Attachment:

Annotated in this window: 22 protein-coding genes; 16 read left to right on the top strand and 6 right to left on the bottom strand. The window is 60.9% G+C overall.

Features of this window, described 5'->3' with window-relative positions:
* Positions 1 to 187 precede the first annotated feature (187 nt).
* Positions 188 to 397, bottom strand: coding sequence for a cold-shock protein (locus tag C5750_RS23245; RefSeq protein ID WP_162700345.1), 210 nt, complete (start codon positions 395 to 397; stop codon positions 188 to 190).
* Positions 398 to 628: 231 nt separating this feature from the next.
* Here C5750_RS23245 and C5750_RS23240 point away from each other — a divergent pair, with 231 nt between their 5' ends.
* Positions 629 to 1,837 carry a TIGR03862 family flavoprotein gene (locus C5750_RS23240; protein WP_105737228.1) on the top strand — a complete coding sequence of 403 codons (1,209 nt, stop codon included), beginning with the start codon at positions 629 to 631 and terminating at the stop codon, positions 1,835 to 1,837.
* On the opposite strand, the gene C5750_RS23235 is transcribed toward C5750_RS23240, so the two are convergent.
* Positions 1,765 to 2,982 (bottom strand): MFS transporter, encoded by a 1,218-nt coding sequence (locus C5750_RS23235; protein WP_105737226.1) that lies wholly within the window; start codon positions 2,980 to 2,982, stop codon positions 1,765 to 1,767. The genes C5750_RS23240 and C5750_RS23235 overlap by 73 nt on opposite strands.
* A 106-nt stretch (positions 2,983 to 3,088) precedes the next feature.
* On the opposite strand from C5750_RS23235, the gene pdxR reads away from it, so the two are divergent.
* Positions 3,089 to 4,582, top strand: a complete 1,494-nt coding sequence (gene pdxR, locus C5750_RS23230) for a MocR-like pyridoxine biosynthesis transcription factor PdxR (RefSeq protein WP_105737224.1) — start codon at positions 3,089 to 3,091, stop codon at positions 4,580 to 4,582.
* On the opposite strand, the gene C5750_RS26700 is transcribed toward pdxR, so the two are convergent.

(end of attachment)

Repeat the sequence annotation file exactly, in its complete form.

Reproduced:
Annotated in this window: 22 protein-coding genes; 16 read left to right on the top strand and 6 right to left on the bottom strand. The window is 60.9% G+C overall.

Features of this window, described 5'->3' with window-relative positions:
* Positions 1 to 187 precede the first annotated feature (187 nt).
* Positions 188 to 397, bottom strand: coding sequence for a cold-shock protein (locus tag C5750_RS23245; RefSeq protein ID WP_162700345.1), 210 nt, complete (start codon positions 395 to 397; stop codon positions 188 to 190).
* Positions 398 to 628: 231 nt separating this feature from the next.
* Here C5750_RS23245 and C5750_RS23240 point away from each other — a divergent pair, with 231 nt between their 5' ends.
* Positions 629 to 1,837 carry a TIGR03862 family flavoprotein gene (locus C5750_RS23240; protein WP_105737228.1) on the top strand — a complete coding sequence of 403 codons (1,209 nt, stop codon included), beginning with the start codon at positions 629 to 631 and terminating at the stop codon, positions 1,835 to 1,837.
* On the opposite strand, the gene C5750_RS23235 is transcribed toward C5750_RS23240, so the two are convergent.
* Positions 1,765 to 2,982 (bottom strand): MFS transporter, encoded by a 1,218-nt coding sequence (locus C5750_RS23235; protein WP_105737226.1) that lies wholly within the window; start codon positions 2,980 to 2,982, stop codon positions 1,765 to 1,767. The genes C5750_RS23240 and C5750_RS23235 overlap by 73 nt on opposite strands.
* A 106-nt stretch (positions 2,983 to 3,088) precedes the next feature.
* On the opposite strand from C5750_RS23235, the gene pdxR reads away from it, so the two are divergent.
* Positions 3,089 to 4,582, top strand: a complete 1,494-nt coding sequence (gene pdxR, locus C5750_RS23230) for a MocR-like pyridoxine biosynthesis transcription factor PdxR (RefSeq protein WP_105737224.1) — start codon at positions 3,089 to 3,091, stop codon at positions 4,580 to 4,582.
* On the opposite strand, the gene C5750_RS26700 is transcribed toward pdxR, so the two are convergent.